Master thesis topics

To have more information on any of the proposals, please contact either Prof. Ville Kyrki or one of the advisors indicated in the proposal of interest.

At present, the following master thesis proposals are available in the group:

Master Thesis on “Interactive Bayesian Multiobjective Evolutionary Optimization in Reinforcement Learning Problems with Conflicting Reward Functions”

In many real-world problems, there are multiple conflicting objective functions that need to be optimized simultaneously. For example, an investment company wants to create an optimum portfolio of stocks to maximize profits and minimize risk simultaneously. However, most reinforcement learning (RL) problems do not explicitly consider the tradeoff between multiple conflicting reward functions and assume a scalarized single objective reward function to be optimized. Multiobjective evolutionary optimization algorithms (MOEAs) can be used to find Pareto optimal policies by considering multiple reward functions as objectives.

Master thesis on “People flow maps for indoor robot navigation”

This thesis goal is to develop a probabilistic approach for building and updating people flow maps able to help the robot being socially-aware while navigating by predicting people movement.

Master Thesis on “Deep Imitative Models for Safe Planning of Autonomous Driving”

The goal of this thesis is to devise an algorithm that combines the advantage of both IL and MBRL for robust and safe planning for autonomous driving. In this context, the thesis is expected to include implementations of IL and MBRL algorithms and fuse them for planning tasks.

Master Thesis on “Inverse Reinforcement Learning for Driving Behavior Modeling”

The goal of this thesis is to formulate driving behavior modeling as an inverse reinforcement learning (IRL) problem. In this context, the thesis is expected to include implementations of different IRL methods and compare them concerning prediction capabilities.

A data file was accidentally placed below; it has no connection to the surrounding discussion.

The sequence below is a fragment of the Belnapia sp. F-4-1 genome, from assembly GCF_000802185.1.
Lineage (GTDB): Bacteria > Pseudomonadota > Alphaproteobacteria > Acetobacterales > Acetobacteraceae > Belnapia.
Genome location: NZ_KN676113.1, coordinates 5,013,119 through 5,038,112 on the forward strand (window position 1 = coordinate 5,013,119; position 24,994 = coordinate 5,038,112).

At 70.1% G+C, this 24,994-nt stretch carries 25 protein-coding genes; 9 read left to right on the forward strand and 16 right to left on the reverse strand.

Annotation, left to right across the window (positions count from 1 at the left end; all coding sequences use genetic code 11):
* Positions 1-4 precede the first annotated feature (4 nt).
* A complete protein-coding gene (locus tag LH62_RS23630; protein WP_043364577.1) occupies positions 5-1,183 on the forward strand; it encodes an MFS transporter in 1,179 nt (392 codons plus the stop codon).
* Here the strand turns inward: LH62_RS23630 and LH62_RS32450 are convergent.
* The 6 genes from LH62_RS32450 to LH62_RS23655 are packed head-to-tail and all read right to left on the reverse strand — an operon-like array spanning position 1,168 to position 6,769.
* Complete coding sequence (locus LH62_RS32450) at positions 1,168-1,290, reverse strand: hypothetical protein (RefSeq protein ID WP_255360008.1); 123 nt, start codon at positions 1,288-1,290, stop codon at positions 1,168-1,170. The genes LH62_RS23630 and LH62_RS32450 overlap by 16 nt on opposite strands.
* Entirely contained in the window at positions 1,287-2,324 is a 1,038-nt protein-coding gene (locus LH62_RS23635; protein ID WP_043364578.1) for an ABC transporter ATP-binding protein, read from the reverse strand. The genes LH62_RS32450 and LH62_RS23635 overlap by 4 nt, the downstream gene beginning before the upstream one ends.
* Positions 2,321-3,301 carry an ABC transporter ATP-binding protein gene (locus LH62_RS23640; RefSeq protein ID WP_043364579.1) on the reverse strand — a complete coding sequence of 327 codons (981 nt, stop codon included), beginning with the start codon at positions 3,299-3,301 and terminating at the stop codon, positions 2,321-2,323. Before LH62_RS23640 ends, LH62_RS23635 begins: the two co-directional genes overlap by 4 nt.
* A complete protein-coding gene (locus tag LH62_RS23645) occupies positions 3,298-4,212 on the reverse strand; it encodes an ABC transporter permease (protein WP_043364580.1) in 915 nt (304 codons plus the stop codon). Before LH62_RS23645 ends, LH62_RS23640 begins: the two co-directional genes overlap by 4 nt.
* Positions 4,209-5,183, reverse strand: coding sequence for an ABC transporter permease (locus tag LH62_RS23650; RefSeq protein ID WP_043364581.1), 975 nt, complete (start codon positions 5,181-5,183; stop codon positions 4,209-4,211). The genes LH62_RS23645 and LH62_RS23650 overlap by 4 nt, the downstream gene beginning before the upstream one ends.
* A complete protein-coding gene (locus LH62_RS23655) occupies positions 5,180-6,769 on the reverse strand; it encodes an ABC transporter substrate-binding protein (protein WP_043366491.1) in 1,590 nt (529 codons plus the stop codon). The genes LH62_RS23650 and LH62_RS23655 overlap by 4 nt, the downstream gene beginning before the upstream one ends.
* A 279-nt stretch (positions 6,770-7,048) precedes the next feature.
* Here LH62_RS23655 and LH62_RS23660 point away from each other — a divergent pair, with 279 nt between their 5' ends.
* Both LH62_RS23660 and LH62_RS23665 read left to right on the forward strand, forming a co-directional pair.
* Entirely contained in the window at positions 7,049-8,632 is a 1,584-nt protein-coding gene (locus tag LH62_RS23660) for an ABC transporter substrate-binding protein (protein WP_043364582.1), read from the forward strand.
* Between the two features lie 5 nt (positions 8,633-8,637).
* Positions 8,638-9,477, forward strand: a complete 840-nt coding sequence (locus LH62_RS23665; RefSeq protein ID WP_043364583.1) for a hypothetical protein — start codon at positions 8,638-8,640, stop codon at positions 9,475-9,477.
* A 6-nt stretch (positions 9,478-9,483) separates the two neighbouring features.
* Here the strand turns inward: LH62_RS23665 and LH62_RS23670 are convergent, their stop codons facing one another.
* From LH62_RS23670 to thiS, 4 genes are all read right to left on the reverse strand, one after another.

Master Thesis on “Interaction Modeling for Autonomous Driving Using Graph Neural Networks”

The goal of this thesis is to model the interactions among autonomous agents in dense traffic using GNN. In this context, the thesis is expected to include an ablation study to identify which input features (such as velocity, distance to other vehicles, etc.) has the maximum effect on prediction and the effects of changing the graph structure on the interactions among the vehicles.

Master Thesis on “Model-based Dynamic Manipulation of Deformable Objects”

The goal of this thesis is to develop model-based approaches for the dynamic manipulation of a deformable object. Particularly, the focus will be on the task of throwing a lasso around a target (a bollard) with a robotic arm.

Master Thesis on “Adversarial Robotic Cloth Manipulation”

This thesis will focus on how to use adversarial learning for improving existing methods in robotic cloth manipulation.

Energy-Efficiency of Reinforcement Learning

This thesis will investigate the energy consumption of such reinforcement learning algorithms for both training and inference using monitoring capabilities. The goal is to find out how different algorithms compare in performance vs energy consumption on practical applications and if there are ways to reduce energy consumption by trading performance for low computational complexity, for example.